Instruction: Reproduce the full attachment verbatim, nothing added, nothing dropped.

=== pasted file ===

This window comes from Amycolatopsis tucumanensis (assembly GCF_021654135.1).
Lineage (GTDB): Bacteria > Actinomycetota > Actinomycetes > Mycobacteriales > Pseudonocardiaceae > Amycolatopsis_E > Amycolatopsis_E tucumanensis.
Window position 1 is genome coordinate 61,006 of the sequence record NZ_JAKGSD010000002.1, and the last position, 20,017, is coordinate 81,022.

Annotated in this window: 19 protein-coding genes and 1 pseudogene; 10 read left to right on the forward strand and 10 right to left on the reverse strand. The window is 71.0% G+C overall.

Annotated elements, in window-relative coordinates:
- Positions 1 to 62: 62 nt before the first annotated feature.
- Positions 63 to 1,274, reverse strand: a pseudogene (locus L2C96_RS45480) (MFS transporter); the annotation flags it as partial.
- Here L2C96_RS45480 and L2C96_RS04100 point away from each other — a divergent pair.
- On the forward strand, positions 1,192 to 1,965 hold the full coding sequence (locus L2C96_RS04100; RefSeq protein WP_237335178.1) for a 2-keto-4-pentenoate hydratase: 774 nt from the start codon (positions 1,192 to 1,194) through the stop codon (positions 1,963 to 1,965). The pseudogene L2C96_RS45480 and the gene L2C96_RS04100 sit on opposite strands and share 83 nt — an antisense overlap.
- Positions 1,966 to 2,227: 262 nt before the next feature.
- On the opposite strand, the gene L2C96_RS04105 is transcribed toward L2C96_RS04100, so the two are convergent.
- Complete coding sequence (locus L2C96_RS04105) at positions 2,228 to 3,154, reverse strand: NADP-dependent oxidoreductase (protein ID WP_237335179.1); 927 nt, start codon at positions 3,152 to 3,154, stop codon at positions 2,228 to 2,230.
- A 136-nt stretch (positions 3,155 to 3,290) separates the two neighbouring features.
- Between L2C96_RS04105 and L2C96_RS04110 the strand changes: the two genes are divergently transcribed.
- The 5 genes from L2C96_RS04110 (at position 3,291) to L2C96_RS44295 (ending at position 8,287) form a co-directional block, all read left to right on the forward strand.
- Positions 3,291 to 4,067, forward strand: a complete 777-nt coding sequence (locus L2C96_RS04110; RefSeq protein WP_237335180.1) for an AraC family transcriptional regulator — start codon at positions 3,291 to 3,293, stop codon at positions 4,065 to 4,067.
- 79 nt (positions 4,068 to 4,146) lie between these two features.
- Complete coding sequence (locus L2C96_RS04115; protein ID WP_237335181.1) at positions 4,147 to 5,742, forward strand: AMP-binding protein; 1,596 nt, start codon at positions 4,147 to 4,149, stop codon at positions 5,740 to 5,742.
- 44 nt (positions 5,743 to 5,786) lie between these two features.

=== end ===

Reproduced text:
This window comes from Amycolatopsis tucumanensis (assembly GCF_021654135.1).
Lineage (GTDB): Bacteria > Actinomycetota > Actinomycetes > Mycobacteriales > Pseudonocardiaceae > Amycolatopsis_E > Amycolatopsis_E tucumanensis.
Window position 1 is genome coordinate 61,006 of the sequence record NZ_JAKGSD010000002.1, and the last position, 20,017, is coordinate 81,022.

Annotated in this window: 19 protein-coding genes and 1 pseudogene; 10 read left to right on the forward strand and 10 right to left on the reverse strand. The window is 71.0% G+C overall.

Annotated elements, in window-relative coordinates:
- Positions 1 to 62: 62 nt before the first annotated feature.
- Positions 63 to 1,274, reverse strand: a pseudogene (locus L2C96_RS45480) (MFS transporter); the annotation flags it as partial.
- Here L2C96_RS45480 and L2C96_RS04100 point away from each other — a divergent pair.
- On the forward strand, positions 1,192 to 1,965 hold the full coding sequence (locus L2C96_RS04100; RefSeq protein WP_237335178.1) for a 2-keto-4-pentenoate hydratase: 774 nt from the start codon (positions 1,192 to 1,194) through the stop codon (positions 1,963 to 1,965). The pseudogene L2C96_RS45480 and the gene L2C96_RS04100 sit on opposite strands and share 83 nt — an antisense overlap.
- Positions 1,966 to 2,227: 262 nt before the next feature.
- On the opposite strand, the gene L2C96_RS04105 is transcribed toward L2C96_RS04100, so the two are convergent.
- Complete coding sequence (locus L2C96_RS04105) at positions 2,228 to 3,154, reverse strand: NADP-dependent oxidoreductase (protein ID WP_237335179.1); 927 nt, start codon at positions 3,152 to 3,154, stop codon at positions 2,228 to 2,230.
- A 136-nt stretch (positions 3,155 to 3,290) separates the two neighbouring features.
- Between L2C96_RS04105 and L2C96_RS04110 the strand changes: the two genes are divergently transcribed.
- The 5 genes from L2C96_RS04110 (at position 3,291) to L2C96_RS44295 (ending at position 8,287) form a co-directional block, all read left to right on the forward strand.
- Positions 3,291 to 4,067, forward strand: a complete 777-nt coding sequence (locus L2C96_RS04110; RefSeq protein WP_237335180.1) for an AraC family transcriptional regulator — start codon at positions 3,291 to 3,293, stop codon at positions 4,065 to 4,067.
- 79 nt (positions 4,068 to 4,146) lie between these two features.
- Complete coding sequence (locus L2C96_RS04115; protein ID WP_237335181.1) at positions 4,147 to 5,742, forward strand: AMP-binding protein; 1,596 nt, start codon at positions 4,147 to 4,149, stop codon at positions 5,740 to 5,742.
- 44 nt (positions 5,743 to 5,786) lie between these two features.